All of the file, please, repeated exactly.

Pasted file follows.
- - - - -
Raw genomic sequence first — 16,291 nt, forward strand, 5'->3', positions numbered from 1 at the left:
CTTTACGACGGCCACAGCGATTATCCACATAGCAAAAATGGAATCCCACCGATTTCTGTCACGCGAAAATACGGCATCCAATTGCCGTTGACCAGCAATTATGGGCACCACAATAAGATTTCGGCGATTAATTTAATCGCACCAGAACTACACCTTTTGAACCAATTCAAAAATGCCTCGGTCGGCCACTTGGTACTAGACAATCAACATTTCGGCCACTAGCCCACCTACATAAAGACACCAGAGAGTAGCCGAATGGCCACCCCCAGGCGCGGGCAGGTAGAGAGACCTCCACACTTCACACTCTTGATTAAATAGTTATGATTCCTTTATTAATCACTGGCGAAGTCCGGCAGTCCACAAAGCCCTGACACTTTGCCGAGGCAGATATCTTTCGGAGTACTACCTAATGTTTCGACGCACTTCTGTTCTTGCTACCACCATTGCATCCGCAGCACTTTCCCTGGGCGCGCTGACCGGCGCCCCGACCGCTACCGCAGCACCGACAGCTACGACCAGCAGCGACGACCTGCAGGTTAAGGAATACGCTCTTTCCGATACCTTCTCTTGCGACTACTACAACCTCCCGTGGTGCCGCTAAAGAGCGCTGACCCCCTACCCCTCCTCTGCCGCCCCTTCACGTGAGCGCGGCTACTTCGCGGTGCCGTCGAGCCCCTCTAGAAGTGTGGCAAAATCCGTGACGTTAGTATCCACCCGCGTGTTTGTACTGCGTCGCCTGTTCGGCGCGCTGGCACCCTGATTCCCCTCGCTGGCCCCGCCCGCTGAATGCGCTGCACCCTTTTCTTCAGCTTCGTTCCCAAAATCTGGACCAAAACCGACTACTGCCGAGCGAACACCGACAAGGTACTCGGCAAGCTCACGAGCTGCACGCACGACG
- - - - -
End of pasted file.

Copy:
Raw genomic sequence first — 16,291 nt, forward strand, 5'->3', positions numbered from 1 at the left:
CTTTACGACGGCCACAGCGATTATCCACATAGCAAAAATGGAATCCCACCGATTTCTGTCACGCGAAAATACGGCATCCAATTGCCGTTGACCAGCAATTATGGGCACCACAATAAGATTTCGGCGATTAATTTAATCGCACCAGAACTACACCTTTTGAACCAATTCAAAAATGCCTCGGTCGGCCACTTGGTACTAGACAATCAACATTTCGGCCACTAGCCCACCTACATAAAGACACCAGAGAGTAGCCGAATGGCCACCCCCAGGCGCGGGCAGGTAGAGAGACCTCCACACTTCACACTCTTGATTAAATAGTTATGATTCCTTTATTAATCACTGGCGAAGTCCGGCAGTCCACAAAGCCCTGACACTTTGCCGAGGCAGATATCTTTCGGAGTACTACCTAATGTTTCGACGCACTTCTGTTCTTGCTACCACCATTGCATCCGCAGCACTTTCCCTGGGCGCGCTGACCGGCGCCCCGACCGCTACCGCAGCACCGACAGCTACGACCAGCAGCGACGACCTGCAGGTTAAGGAATACGCTCTTTCCGATACCTTCTCTTGCGACTACTACAACCTCCCGTGGTGCCGCTAAAGAGCGCTGACCCCCTACCCCTCCTCTGCCGCCCCTTCACGTGAGCGCGGCTACTTCGCGGTGCCGTCGAGCCCCTCTAGAAGTGTGGCAAAATCCGTGACGTTAGTATCCACCCGCGTGTTTGTACTGCGTCGCCTGTTCGGCGCGCTGGCACCCTGATTCCCCTCGCTGGCCCCGCCCGCTGAATGCGCTGCACCCTTTTCTTCAGCTTCGTTCCCAAAATCTGGACCAAAACCGACTACTGCCGAGCGAACACCGACAAGGTACTCGGCAAGCTCACGAGCTGCACGCACGACG